That would explain why shots of the Twin Cities metro area are years newer than those around the Twin Ports.
Still, shots of Brainerd, Walker, Austin and Ashland are newer than the majority of the Street View visage for the state's second-largest metro area. Duluth isn't the oldest page in the digital photo album — shots of Ely, Grand Portage and Ironwood are nearing a decade old.
Businesses can work with Google to put in their own photos, Hayes said, or create "high-quality virtual tours."
"Working with this visual technology is new, and one of various avenues to produce immersive and unique digital experiences to drive tourism in Minnesota," she said.
Anyone can add a photo to a company's Google search results; businesses can add shots that will be categorized "by owner," or hire Google-certified photographers to create a 3-D, indoor tour. Visit www.google.com/streetview/hire/ and www.google.com/business to learn more.




Trump on Iran: ‘They Don’t Appreciate How Kind President Obama Was to Them’



President Donald Trump, as is his custom, took to Twitter to blast Iran and President Obama for Iran’s recent provocations. (He blasted Arnold Schwarzenegger for his recent provocations at roughly the same time, but he was much tougher on Iran).

“Iran is playing withfire,” Trump tweeted. “They don’t appreciate how ‘kind’ President Obama was to them. Not me!”

How Google Took on Mirai, KrebsOnSecurity



The third week of September 2016 was a dark and stormy one for KrebsOnSecurity. Wave after wave of huge denial-of-service attacks flooded this site, forcing me to pull the plug on it until I could secure protection from further assault. The site resurfaced three days later under the aegis of Google’s Project Shield, an initiative which seeks to protect journalists and news sites from being censored by these crippling digital sieges.
Damian Menscher, a Google security engineer with whom I worked very closely on the migration to Project Shield, spoke this week about the unique challenges involved in protecting a small site like this one from very large, sustained and constantly morphing attacks.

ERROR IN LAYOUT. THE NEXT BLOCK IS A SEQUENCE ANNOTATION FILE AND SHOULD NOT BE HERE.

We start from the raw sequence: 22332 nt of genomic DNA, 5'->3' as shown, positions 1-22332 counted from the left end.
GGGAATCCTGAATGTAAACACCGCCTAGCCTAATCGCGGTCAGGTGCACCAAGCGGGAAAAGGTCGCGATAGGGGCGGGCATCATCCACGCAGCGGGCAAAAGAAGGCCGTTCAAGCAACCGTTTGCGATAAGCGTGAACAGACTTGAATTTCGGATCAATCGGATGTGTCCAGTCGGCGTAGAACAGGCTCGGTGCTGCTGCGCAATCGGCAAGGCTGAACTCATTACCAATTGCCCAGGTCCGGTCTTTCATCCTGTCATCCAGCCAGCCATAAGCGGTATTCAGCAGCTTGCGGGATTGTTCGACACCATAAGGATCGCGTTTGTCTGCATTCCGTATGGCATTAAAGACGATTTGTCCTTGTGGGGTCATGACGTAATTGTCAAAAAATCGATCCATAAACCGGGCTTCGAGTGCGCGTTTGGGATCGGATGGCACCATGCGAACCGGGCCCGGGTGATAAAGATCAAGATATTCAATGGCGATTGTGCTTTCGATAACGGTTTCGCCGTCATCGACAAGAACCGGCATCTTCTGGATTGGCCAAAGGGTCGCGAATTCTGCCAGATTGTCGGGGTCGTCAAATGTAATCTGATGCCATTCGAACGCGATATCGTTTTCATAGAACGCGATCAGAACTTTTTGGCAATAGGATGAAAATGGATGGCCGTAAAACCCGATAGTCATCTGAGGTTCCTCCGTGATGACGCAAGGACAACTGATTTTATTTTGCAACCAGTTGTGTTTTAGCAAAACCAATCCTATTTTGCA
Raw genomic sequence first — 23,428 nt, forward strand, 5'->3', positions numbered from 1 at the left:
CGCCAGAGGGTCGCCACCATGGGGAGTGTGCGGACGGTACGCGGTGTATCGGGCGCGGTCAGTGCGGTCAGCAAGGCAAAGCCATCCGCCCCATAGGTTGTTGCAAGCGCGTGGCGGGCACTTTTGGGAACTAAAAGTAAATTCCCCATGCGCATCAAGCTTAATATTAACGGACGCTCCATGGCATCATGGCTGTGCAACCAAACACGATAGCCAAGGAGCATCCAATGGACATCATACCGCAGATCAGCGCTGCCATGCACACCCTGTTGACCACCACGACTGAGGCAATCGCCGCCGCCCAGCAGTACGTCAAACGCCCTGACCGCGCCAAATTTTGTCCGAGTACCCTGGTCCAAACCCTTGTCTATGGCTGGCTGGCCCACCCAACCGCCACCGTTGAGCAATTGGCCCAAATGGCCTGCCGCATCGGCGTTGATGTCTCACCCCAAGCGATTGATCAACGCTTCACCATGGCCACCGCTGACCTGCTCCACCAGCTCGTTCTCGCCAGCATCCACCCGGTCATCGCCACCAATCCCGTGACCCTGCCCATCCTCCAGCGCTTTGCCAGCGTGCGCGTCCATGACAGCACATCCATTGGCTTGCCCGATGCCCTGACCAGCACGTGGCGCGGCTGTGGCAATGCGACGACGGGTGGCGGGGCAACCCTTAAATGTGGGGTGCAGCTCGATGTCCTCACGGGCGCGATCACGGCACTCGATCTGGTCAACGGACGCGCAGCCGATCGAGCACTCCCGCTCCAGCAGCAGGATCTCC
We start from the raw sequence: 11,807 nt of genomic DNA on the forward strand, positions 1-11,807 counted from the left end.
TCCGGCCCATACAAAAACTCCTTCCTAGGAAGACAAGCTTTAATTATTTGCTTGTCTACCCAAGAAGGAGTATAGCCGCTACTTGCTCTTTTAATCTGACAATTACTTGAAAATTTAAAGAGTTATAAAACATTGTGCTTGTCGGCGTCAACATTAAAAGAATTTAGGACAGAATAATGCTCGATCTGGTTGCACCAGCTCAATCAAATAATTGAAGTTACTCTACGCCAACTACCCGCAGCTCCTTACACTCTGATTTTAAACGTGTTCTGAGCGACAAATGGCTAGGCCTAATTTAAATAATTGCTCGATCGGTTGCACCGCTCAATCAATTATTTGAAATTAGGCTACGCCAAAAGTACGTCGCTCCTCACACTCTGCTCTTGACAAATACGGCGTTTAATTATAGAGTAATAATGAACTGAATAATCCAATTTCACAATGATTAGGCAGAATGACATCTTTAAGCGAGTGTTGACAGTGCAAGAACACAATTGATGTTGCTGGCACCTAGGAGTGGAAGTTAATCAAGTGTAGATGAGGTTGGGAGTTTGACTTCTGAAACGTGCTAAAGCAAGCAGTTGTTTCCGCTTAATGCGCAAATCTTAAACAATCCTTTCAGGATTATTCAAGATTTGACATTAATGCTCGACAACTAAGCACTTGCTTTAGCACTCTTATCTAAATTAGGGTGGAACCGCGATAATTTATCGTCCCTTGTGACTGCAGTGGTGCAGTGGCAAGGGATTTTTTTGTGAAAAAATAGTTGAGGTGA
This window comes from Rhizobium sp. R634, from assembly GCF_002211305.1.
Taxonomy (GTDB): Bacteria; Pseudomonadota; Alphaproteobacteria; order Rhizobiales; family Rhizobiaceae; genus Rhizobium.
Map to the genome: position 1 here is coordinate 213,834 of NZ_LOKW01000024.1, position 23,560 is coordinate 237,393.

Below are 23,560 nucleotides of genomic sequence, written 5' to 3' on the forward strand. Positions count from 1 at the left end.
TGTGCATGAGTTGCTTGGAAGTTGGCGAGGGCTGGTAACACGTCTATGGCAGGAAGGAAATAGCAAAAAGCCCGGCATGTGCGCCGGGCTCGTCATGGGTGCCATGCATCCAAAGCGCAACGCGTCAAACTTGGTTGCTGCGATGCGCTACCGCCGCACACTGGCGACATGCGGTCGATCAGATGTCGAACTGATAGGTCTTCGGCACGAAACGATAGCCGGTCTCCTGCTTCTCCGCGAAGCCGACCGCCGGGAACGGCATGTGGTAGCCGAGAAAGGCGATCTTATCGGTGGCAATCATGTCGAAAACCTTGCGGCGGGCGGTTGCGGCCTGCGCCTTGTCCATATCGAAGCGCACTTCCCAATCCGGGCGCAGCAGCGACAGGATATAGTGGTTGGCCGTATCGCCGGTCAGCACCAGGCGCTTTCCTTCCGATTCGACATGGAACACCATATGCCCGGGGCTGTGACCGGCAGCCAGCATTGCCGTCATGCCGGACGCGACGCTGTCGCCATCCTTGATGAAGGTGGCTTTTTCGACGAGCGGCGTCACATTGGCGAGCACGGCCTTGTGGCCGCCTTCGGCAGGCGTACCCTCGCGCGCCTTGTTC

Addressing the Enigma 2017 security conference in Oakland, Calif., Menscher said his team only briefly considered whether it was such a good idea to invite a news site that takes frequent swings at the DDoS-for-hire industry.
“What happens if this botnet actually takes down google.com and we lose all of our revenue?” Menscher recalled. “But we considered [that] if the botnet can take us down, we’re probably already at risk anyway. There’s nothing stopping them from attacking us at any time. So we really had nothing to lose here.”
Ars Technica’s Dan Goodin was at the Engima conference and filed this report:
“It took only about an hour for Menscher’s team to arrive at the decision to help Krebs. A much more lengthy process involved actually admitting KrebsOnSecurity into Project Shield…A key requirement for admittance is that the person requesting service proves they have control over the site. Because KrebsOnSecurity was down at that moment, Krebs was unable to satisfy this requirement.
Making matters worse, the domain-name system settings KrebsOnSecurity used had been locked to thwart the attempted domain hijacking attacks that regularly targeted the site. That prevented Krebs from showing he had control of the site’s DNS settings.
Once Project Shield ultimately got KrebsOnSecurity back online, it took just 14 minutes for the attacks to resume.”